The latter chapters of the book are important for Fools to read (since we tend to be early PAWs!) because these chapters discuss the passing of wealth between generations. Unfortunately, the evidence in the book suggests that offspring of PAWs tend to be UAWs. Why? Usually because the parents don't want life to be as hard for their children as it was for themselves. A downside of that aim, though, is that many PAW parents neglect to teach their children the basics of saving, investing, and the miracle of compounded growth.
Because that instruction doesn't come from the parents, the typical result is that inheritance fosters a reliance on the gifts as a source of income for the younger generation. They step up to the cash bin periodically, grab some loot, and spend it -- without understanding how to budget, how to invest it, how to transfer stock to charities, how to add more savings to the pile, etc. They have little understanding of how to put the tool of money to work for them, not ag'in 'em.
And over time, not understanding this tool does have negative consequences. The inheritors extend their lifestyle accordingly. Expenses expand to absorb the new income, and soon the young adults are no better off on the wealth scale than they were at the start. Then, real trouble can result if the parents withdraw or materially restrict their "offerings" and the children are ill-equipped for the future.
Inheritance without education and training is more dangerous than you might think.
The book proposes that there seems to be one type of major monetary gift by parents that has very positive consequences. That exception, as you might guess, is college tuition, which falls into the "teach a man to fish for life" category. The authors seem to propose that this is the only exception. Not even helping the kids with an initial down payment for a house is immune from the "expansion of expenses" syndrome noted above. Education has to travel with the gift for it to provide long-term stability.
After reading through the hundreds of accounts, I did conclude, though, that there were a few gaping holes in the book. There was not a single word about stock options. I wondered what happened to the thousands of millionaires in Redmond, Washington who've worked for Microsoft for the last ten years. Similarly, we know that there are thousands more who are millionaires the same way in Silicon Valley. Not a word was said about them either.
Also, I found it hard to believe that none of these very frugal millionaires, who make their own investment decisions, had ever heard of discount stock brokers. There was no mention of cutting costs when investing, even though the interviews were conducted during the later half of 1995, while discounting was in full swing.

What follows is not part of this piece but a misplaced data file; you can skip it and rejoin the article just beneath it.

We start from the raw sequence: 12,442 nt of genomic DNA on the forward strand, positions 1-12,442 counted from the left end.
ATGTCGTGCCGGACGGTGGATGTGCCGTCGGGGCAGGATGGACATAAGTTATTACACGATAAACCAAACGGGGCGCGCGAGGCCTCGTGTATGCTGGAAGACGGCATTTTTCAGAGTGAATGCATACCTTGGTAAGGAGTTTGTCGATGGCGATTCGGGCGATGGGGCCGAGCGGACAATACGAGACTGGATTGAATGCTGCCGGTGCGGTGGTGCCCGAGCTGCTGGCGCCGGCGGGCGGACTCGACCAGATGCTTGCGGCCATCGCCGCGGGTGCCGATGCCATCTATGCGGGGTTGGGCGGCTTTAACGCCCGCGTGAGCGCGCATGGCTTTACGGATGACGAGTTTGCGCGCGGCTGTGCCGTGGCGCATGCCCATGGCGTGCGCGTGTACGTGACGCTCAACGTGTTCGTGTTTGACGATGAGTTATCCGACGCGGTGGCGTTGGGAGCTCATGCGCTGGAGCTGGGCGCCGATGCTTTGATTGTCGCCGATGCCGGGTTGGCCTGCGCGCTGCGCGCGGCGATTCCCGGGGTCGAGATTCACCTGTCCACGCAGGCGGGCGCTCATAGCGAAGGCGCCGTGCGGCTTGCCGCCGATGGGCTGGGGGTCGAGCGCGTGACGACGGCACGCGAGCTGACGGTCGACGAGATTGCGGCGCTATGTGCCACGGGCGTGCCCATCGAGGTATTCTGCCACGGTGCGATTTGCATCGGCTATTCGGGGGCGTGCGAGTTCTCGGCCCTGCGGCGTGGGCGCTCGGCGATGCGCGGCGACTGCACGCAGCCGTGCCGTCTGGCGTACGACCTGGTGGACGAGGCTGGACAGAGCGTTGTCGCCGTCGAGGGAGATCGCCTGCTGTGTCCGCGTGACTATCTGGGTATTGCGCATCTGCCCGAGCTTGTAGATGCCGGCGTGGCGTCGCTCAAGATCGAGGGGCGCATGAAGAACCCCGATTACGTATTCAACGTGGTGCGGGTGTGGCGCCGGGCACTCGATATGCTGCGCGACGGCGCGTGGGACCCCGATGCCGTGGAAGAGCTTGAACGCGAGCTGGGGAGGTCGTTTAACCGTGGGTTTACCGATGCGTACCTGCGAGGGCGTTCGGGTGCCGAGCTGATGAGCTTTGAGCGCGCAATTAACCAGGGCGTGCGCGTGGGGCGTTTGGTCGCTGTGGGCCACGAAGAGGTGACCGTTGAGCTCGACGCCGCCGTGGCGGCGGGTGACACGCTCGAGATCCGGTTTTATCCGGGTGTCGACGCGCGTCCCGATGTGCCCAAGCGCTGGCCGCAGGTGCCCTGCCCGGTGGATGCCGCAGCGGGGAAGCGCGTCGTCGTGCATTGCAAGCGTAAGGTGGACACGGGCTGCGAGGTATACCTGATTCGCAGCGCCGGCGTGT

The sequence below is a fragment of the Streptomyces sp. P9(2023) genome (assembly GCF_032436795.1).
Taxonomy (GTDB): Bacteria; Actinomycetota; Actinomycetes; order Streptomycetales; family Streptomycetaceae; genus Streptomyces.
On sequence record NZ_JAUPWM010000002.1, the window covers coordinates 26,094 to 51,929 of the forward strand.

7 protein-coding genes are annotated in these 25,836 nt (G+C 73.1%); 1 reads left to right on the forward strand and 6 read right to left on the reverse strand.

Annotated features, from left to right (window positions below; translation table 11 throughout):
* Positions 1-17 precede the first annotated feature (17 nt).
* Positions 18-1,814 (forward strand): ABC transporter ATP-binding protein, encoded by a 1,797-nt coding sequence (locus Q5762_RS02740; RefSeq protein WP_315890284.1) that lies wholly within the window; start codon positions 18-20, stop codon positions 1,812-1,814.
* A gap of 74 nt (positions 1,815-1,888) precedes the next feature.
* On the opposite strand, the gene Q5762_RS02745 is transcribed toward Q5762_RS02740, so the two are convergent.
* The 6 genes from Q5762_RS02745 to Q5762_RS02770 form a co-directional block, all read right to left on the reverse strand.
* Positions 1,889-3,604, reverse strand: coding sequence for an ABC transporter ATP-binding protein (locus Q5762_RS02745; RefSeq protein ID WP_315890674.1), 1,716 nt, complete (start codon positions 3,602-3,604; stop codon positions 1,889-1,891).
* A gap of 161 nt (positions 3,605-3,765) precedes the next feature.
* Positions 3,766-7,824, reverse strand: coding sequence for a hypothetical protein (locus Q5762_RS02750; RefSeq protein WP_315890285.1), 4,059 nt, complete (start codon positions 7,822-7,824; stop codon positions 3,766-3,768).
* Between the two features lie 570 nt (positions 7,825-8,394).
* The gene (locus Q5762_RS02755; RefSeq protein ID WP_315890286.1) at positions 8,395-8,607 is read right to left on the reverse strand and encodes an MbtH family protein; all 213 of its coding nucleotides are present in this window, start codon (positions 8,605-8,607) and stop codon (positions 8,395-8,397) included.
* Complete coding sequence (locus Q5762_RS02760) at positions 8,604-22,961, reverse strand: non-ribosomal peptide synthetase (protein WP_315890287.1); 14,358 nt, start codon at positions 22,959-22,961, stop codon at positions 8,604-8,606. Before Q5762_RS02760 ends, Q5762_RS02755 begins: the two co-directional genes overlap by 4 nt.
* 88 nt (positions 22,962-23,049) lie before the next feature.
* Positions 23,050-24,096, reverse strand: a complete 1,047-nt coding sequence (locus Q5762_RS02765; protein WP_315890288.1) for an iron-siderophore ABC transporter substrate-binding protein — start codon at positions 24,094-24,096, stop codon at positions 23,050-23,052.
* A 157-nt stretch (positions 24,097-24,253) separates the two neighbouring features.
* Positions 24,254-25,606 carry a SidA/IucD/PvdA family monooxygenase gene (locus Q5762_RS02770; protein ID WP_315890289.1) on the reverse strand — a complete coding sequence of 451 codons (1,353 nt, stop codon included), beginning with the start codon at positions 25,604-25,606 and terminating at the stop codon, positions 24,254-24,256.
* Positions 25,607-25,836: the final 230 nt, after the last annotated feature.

Moreover, there was no mention of technology as an aid in budgeting or tax planning. I found this curious in a study of people who were so obviously successful at achieving their financial goals. I have to believe that many of the millionaires in the study are computer-literate, using the latest technology to organize the present and plan for the future.
For me, the biggest hole in the book was the lack of any mention of the Internet as a source for savings and investment research and advice. This might be the result of the 30-month gap between the interviews and today, but still I found myself wondering why the free information on the Web wasn't mentioned. Instead of discount brokers and low-cost research online, the book suggested developing a list of carefully selected investment advisers. Maybe future editions of the book will include a mention of technology.
I found The Millionaire Next Door to be a good supplement to much of what we have already learned throughout Fooldom, with a few interesting insights. I'd call it a valuable way to use up several hours when you choose not to be in front of your television.
That's it for me for this week. Rob will be here on Monday with a review of the performance of and news from our companies. Until then...
Fool on and see you in the Cash-King message folder,
Stock Change Bid ---------------- CHV +3 1/16 86.88 KO +2 15/16 77.50 EK + 5/16 62.75 XON +2 5/16 67.13 GM + 11/16 70.75 INTC -1 1/2 75.75 MSFT - 3/16 81.75 PFE +2 7/16 92.50 TROW - 3/4 72.50
Day Month Year History C-K +0.91% 1.00% 2.78% 2.78% S&P: +0.86% 4.75% 9.77% 9.77% NASDAQ: -0.60% 1.05% 8.24% 8.24% Rec'd # Security In At Now Change 2/3/98 22 Pfizer 82.30 92.50 12.39% 2/27/98 27 Coca-Cola 69.11 77.50 12.14% 2/6/98 28 T. Rowe Pr 67.35 72.50 7.65% 2/3/98 24 Microsoft 78.27 81.75 4.45% 3/12/98 20 Exxon 64.34 67.13 4.34% 3/12/98 15 Chevron 83.34 86.88 4.24% 3/12/98 20 Eastman Ko 63.15 62.75 -0.63% 3/12/98 17 General Mo 72.41 70.75 -2.29% 2/13/98 22 Intel 84.67 75.75 -10.54% Rec'd # Security In At Value Change 2/27/98 27 Coca-Cola 1865.89 2092.50 $226.61 2/3/98 22 Pfizer 1810.58 2035.00 $224.42 2/6/98 28 T. Rowe Pr 1885.70 2030.00 $144.30 2/3/98 24 Microsoft 1878.45 1962.00 $83.55 3/12/98 20 Exxon 1286.70 1342.50 $55.80 3/12/98 15 Chevron 1250.14 1303.13 $52.98 3/12/98 20 Eastman Ko 1262.95 1255.00 -$7.95 3/12/98 17 General Mo 1230.89 1202.75 -$28.14 2/13/98 22 Intel 1862.83 1666.50 -$196.33 CASH $5666.26 TOTAL $20555.64 *The year for the S&P and Nasdaq will be as of 02/03/98